After some unsuccessful attempts to get promoted to the full professorship in Geneva, in 1924, she received a letter from Aleksei Nikolaevich Bach (founder of Soviet Biochemistry, 1857–1946) in which she was officially invited to take the vacant position of head of Physiology Department at the Second Moscow State University. She did not think twice and immediately accepted this invitation. On March 1925, at the age of 48, Stern arrived in Moscow to hold the vacant position. She continued to her studies in Moscow, organized scientific meeting, invited outstanding scientists to the institute, and published numerous articles [1, 2].
In 1929, Dr. Stern founded the Institute of Physiology with the help of the People’s Commissariat of Education and People’s Commissariat of Health in Moscow . In 1932, she was elected to full membership of the Russian Academy of Sciences; any women had not been awarded before with this reward . In 1939, she was elected a full member of the Academy of Sciences, and the institute became part of the USSR Academy of Science. In the same year, she became a member of the communist party. In 1943, she was awarded the Stalin Prize for her outstanding achievement in the research of the blood-brain barrier . Shortly after the German troops failed to conquer Stalingrad, Dr. Stern was asked to join Jewish antifascist committee (a committee on women, youth, scientists, Slavs, and Jews) which was set up by the Soviet authorities in order to mobilize world Jewish support for the USSR’s war effort against Nazi Germany [2, 16]. Jewish antifascist committee was set up on women, youth, scientists, Slavs, and Jews. Lina Stern was associated with the antifascist committees of scientists and women .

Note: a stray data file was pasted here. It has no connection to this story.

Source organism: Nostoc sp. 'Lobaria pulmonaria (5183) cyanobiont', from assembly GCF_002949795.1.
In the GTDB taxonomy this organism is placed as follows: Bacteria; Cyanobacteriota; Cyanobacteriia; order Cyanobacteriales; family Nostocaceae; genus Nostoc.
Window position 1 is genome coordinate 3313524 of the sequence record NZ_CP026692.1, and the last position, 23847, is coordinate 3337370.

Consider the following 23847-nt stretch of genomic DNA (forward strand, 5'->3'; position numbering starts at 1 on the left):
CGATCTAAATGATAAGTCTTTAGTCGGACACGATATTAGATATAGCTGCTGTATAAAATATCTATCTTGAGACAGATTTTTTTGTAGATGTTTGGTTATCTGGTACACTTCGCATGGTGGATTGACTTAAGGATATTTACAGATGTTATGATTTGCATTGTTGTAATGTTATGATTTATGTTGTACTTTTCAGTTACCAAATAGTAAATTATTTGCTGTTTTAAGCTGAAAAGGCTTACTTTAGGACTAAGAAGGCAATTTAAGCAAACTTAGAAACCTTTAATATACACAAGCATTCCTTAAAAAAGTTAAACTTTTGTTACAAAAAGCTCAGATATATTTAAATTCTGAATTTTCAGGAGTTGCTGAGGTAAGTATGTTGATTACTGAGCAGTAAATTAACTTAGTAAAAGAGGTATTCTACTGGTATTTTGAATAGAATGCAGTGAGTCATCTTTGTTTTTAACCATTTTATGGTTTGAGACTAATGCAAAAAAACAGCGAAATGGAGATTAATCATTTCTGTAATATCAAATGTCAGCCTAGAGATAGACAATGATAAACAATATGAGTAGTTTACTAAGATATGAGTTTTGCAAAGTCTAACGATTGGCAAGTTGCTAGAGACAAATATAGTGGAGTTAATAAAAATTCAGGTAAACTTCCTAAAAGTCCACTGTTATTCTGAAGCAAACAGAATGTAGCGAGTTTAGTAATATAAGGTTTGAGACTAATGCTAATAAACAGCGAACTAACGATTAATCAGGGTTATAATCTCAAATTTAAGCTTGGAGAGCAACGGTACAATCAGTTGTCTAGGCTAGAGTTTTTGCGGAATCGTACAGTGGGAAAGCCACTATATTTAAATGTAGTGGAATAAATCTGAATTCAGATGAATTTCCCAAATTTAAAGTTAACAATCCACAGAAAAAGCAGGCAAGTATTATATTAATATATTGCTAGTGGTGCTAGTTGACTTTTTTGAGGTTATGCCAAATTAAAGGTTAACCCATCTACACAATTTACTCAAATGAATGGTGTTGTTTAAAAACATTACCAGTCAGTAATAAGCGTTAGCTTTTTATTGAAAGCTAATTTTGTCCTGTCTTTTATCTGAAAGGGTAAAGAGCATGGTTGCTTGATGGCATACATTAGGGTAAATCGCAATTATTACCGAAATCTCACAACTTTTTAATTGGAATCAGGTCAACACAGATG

In 1948, she was expelled from all positions she held in medicine/science and exiled for 5 years in Dzhambul (Kazakhstan). Because, Stern’s some cultural connections with Judaism, although she was not religious, were opposite to the policy of Stalin towards the Jews , she spent nearly 4 years in prison. In 1952, leading members of Jewish antifascist committee were tried in secret and, all except for Stern, were executed. Shortly after Stalin’s death, she returned to Moscow and headed physiology laboratory of the Biophysics Institute of the USSR Academy of Science until her death .
Lina Stern died on March 7, 1968 and was buried at the famous Novodevichij cemetery in Moscow. Dr. Stern devoted most of her time to scientific research. She will be remembered for her innovative researches on the nervous system. Although she was humiliated during and after war years, she never discouraged and stopped her scientific studies in biochemistry and neurophysiology.